Anonymous (2) Harvey & Mei Allison Ballet Academy Pamela & A. M. Bendich Rebecca Bogard Nick & Kami Bohlinger Gloria & William Burch Karen & Craig Bystrom Michael & Cathy Casteel Vicki & Jessica Clayton Kathleen Collins & Andrew Elston Gary & Athene Craig Jill Cunningham & Michael Gallanar Tom Curtis Mark & Kim Dales Bertrand & Brooke de Boutray Margaret & Luino Dell’Osso Gary & Carrie Dodobara Vasiliki Dwyer Bill Enkeboll & Ann Cockrill Laura Finn Helen Gamble* Jean Gardner Bert Green & Alexandra Brookshire Bret Hamby & Melissa Hamburg Jerry Hekkel & Garrison Kurtz Michael Hill & Liz Berry Jon Holt & Susan Trainor Holt Randall & Jane Hummer Susan Jones & Marco Zangari Christine Kellett & Jay Kuhn Leroy & Anne Kilcup Tiffany Koenig & John Ostolaza Susan Linde Timothy Manring Linda & Charles Mauzy George & Gloria Northcroft


Susan Min Mirabella Seattle Resident’s Association

Christine Stollery Stephen Stubbs & Maxine Eliander

Adam Moomey & Shellie Guinn Moomey

Sandra Tanzi & Claudio Bellini Theodore Tuttle

Benjamin Moore Robert Muller

Eileen Whalen & Bob Heilig Richard E.T. White & Christine Sumption

Irene Myers Kathleen Myre

Jan & Bob Whitsitt Virginia Wilcox

Ross & Ava Ohashi John Overton*

Robert Wilkus Jeffrey & Melisa Williams

Thomas & Carol Ozanich Jared Pechacek*

Deborah Wolf Evelyn Yenson

Leni & Michael Pfenning Vivian Phillips

Mariann & Kirk Zylstra

Sandra Plann & Michael Curley Marlene Price



Barry & Debbie Rochefort Nichole & Martin Rose

Reader’s Digest Foundation Thomas Andersen

Michael Rosenberg Ruth Saecker

Steven Armistead & Di Anne McDaniels Edith & Ray Aspiri

Christopher Sande Martha & Robert L. Sander*

Marjorie Bardan & Ed Hill Donna Benaroya Bonnie Biggs Nicole Boyer Cochran & Robert Cochran Perry & Lori Burris Terry & John Bursett Alyssa Byer Beth Bylund Craig Campbell Whitfield & Mary Carhart Manuel Cawaling Justin & Michaela Chalk Colby Chester & Sue Arau Denna Cline Janene Collins Elizabeth Conner* James & Margaret Corbett Stefania Crisci Sean Drew Barry Eben Rasheed & Waisang El-Moslimany Tom & Julia Evans Margo* & Rodger Fagerholm Betina Finley Morgan & Marney Freeland Robin Goldstein & Tim Root Janet Gorkin & Brett Gorkin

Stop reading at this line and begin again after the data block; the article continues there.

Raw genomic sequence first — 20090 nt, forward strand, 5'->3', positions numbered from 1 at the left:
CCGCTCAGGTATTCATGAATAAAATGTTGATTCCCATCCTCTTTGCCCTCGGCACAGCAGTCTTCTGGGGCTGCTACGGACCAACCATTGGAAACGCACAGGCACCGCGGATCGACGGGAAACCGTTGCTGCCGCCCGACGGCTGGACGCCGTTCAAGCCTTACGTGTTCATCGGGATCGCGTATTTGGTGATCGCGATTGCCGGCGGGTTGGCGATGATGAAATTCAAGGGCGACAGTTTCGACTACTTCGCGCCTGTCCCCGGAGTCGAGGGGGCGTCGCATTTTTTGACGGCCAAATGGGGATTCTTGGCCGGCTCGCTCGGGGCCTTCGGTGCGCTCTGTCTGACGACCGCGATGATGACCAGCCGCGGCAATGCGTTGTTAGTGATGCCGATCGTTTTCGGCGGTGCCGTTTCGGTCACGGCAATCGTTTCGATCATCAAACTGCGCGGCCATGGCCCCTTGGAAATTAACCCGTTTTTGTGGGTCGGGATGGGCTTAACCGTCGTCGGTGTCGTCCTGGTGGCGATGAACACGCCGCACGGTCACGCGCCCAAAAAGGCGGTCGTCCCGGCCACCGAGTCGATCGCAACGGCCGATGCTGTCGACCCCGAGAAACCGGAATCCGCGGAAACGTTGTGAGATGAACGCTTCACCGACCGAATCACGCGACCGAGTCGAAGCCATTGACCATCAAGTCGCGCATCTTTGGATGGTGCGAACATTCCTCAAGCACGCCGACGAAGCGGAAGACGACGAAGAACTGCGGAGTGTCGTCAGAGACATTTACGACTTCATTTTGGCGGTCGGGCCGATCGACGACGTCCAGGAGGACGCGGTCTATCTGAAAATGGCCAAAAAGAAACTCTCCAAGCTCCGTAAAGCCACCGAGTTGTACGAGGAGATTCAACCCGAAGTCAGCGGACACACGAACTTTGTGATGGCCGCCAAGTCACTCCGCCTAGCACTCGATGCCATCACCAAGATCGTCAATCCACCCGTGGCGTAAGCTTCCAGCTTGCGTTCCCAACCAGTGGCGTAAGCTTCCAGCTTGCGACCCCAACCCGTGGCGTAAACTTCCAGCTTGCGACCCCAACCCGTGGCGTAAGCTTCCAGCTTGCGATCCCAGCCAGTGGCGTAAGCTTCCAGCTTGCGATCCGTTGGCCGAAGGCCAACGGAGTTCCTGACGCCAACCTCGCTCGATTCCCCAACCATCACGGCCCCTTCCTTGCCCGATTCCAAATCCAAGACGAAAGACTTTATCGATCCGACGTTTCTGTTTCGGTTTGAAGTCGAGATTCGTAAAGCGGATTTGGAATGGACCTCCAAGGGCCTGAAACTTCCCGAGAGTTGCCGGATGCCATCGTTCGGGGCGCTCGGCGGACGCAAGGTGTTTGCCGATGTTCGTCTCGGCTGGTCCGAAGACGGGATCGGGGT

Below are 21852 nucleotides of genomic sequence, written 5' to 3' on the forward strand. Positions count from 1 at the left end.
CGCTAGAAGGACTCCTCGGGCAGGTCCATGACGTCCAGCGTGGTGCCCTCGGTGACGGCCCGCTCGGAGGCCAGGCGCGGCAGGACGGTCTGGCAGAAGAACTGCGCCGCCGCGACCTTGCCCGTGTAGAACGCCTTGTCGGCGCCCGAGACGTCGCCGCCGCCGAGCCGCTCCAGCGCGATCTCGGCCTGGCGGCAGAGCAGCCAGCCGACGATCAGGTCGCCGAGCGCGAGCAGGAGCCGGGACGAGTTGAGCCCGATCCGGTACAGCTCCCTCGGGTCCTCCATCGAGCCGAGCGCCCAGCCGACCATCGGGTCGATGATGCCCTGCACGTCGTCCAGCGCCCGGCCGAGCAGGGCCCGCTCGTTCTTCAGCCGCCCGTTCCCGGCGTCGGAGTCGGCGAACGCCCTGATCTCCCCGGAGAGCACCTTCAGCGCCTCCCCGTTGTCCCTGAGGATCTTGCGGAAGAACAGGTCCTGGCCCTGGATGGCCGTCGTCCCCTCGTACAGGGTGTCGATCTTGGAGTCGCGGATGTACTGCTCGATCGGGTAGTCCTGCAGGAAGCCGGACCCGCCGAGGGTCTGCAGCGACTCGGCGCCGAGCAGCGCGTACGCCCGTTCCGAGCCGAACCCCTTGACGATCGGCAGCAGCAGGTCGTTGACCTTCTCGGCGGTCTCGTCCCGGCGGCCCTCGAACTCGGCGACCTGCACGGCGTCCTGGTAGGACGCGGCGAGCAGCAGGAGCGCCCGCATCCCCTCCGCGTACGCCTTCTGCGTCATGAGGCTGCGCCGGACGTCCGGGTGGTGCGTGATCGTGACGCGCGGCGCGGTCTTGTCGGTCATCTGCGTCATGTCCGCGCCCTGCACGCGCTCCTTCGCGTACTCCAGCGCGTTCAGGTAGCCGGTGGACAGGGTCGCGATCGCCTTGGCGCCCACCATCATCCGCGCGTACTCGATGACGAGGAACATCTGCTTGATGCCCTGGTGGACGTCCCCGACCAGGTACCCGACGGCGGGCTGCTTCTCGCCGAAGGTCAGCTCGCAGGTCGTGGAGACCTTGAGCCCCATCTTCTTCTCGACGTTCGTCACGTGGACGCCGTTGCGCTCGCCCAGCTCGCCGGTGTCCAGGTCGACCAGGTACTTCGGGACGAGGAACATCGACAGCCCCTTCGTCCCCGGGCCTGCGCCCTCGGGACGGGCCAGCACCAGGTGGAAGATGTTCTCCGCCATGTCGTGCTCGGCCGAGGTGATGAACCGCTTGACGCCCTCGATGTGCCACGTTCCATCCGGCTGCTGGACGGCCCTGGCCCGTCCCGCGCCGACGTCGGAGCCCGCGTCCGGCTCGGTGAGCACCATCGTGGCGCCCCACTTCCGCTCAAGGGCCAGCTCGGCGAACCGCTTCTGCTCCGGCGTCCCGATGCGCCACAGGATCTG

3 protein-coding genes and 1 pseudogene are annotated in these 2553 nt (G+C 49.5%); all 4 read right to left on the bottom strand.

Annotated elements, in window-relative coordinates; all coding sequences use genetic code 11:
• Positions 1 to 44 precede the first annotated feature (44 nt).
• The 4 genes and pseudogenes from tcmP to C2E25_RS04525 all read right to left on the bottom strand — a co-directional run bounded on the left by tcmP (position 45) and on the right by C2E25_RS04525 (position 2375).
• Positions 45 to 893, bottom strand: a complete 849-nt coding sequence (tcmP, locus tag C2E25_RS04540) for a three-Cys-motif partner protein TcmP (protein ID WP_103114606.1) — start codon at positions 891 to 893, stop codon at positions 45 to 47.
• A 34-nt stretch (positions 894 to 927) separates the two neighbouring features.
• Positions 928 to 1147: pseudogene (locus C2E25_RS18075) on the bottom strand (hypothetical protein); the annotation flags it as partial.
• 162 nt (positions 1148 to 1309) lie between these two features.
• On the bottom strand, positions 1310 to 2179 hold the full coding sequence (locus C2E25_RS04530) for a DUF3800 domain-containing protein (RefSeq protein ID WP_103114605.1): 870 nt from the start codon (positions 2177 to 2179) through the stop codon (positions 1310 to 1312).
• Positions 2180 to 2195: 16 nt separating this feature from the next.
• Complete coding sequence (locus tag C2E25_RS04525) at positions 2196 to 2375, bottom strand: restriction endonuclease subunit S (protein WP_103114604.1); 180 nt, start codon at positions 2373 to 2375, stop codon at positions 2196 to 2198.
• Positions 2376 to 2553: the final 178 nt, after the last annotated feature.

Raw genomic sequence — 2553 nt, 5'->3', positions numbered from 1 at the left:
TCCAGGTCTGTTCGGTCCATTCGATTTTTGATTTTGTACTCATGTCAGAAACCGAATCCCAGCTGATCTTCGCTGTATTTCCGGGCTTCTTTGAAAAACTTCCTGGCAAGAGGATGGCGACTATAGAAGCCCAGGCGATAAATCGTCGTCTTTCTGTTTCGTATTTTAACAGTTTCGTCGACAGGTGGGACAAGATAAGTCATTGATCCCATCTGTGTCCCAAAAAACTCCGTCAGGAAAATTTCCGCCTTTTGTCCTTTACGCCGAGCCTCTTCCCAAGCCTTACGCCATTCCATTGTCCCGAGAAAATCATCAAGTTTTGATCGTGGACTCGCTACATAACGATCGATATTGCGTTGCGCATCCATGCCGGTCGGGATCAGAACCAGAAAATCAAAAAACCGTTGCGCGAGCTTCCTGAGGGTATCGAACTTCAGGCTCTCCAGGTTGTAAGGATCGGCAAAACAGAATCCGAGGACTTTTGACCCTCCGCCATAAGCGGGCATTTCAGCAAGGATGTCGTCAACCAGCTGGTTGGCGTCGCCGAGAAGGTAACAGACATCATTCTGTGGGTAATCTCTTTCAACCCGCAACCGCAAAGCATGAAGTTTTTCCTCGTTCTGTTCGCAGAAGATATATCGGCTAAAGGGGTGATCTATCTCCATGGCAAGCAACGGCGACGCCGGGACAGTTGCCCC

Jovino Santos Neto* Jill Scheuermann & Russell Paquette Beth Sellars Donald Sirkin Monica Smith Charles Spitzack & Christine Vice The Standard Employee Giving Campaign Alan Sugiyama Rose Tamburri* & Kristof Iverson* Bing & Sandia Tang Paul Taub & Susan Peterson Francis Timlin & Dean Speer* Patty Tosti & Jim Tosti Sergei Tschernisch & Kate Purwin Rebecca* & Dell Wade Guy & Michelle Weisenbach Sally Ann Williams Meredith Williamson* Walt & Jean Wood Jeffrey Wyborny

Leo Griffin Lee Guice

Ellis Armistead Laurie Barker*

David & Michele Hasson Michael & Patti Hathaway

Richard Barney Eric Bashor* & Celeste Marble*

Buzz & Leanne Hofford Janette Hubert

Rachel Blauman* Jill Bowers & David Conrad

Edward Intravartolo Kelly & Kimberly Jackson

Anita Bowers Diana & Chuck Carey

King County Employee Charitable Campaign

Christopher Castillo Tina & Kevin Chamberlain

Linda & Joe Krutenat Vivian Lee

Carmen Clayton Tamera Clifford

Barbara & Jesse Lee Jerry & Charlene Lee Jackie Lum & Deborah Adams Lum Jerry Manning Maika Manring Marguerite Casey Foundation Donna McCampbell